I would like to close this look at the “open home” from our 6fis and the nature of hospitality in missions in general with a bit of a challenge. The challenge comes from the terms in the Greek New Testament, which are generally translated as “hospitality” or the adjectival form “hospitable,” which I noted above. These terms are φιλοξενία and φιλόξενος respectively. Both terms come from exactly the same root words; so, a bit of Greek etymology is in order, especially looking at the literal meaning of the two components of these terms. The first is φίλος, which is generally translated as “friend” or “one who loves,” and it is tied to the word φιλία, which is one of the various words in Greek for love (if you’d like to learn more about this subject, I can highly recommend one of my favourite books and authors, “The Four Loves,” by C.S. Lewis). The second component is ξένος, which means more generally “stranger” or probably more precisely “foreigner.” It is the same Greek root for the English term, “xenophobia,” which is an irrational fear or hatred of foreigners and all things foreign. I immediately was struck by the power of a literal take on the etymology of the term, which is “a love for strangers/foreigners” or “one who loves strangers/foreigners.”
Though I find etymology of words and the literal definitions of those roots to be interesting, I would rarely suggest taking on the literal meanings of these lexical roots. However, in this case and herein is the challenge, I wonder what would happen if we practiced hospitality in our homes and around our tables in such as way, that those who are not yet followers of Christ would characterise our hospitality as “a love for strangers/foreigners” and us as “the people who love strangers/foreigners?” Accordingly, we embrace this sense of “open home” here in our work, and I think that I can speak for all of us, when i say that we can hardly wait for the COVID situation to improve to the place, where we can once again practice this kind of hospitality as mission. To that end, I would ask you to join us in prayer. But even as we prepare here to resume these types of interactions in our homes, I pray that wherever you might be and as you come out of the worst of the COVID restrictions where you are, perhaps, this instalment of Sprachspielen might inspire some of you, who are reading it, to make plans to incorporate more hospitality and food in your lives as you open your homes, not just to believers but also to your friends/co-workers/colleagues, who are not-yet-believers-in-Jesus and even to the stranger in need. I feel that it is perfectly appropriate that the people in our circles of relationship, who might already see us as “followers of Jesus” would also see us, following His example, as “those who love strangers/foreigners” by opening our homes and lives to them.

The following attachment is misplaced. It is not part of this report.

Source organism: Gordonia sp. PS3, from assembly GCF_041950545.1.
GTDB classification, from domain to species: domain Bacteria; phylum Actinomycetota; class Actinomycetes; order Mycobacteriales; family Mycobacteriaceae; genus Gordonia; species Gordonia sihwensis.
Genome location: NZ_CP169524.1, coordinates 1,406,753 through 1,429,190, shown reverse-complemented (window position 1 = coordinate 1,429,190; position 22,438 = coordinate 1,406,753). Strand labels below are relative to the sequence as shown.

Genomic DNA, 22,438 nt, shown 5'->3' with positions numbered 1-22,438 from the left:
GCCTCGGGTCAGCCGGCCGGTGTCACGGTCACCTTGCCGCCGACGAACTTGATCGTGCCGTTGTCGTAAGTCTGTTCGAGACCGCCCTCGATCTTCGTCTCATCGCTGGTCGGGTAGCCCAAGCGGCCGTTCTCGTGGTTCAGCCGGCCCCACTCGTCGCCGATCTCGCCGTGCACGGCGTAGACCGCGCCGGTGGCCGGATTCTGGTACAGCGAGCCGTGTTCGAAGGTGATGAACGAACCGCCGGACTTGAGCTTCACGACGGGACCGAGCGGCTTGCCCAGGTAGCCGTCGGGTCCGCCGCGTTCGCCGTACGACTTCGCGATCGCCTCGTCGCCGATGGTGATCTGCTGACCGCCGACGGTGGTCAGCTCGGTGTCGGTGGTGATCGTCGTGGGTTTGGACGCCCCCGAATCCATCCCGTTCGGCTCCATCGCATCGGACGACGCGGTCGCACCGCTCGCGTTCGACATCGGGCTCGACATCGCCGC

With that said and until next time, I suppose my last words to you would be “Bon appétit!”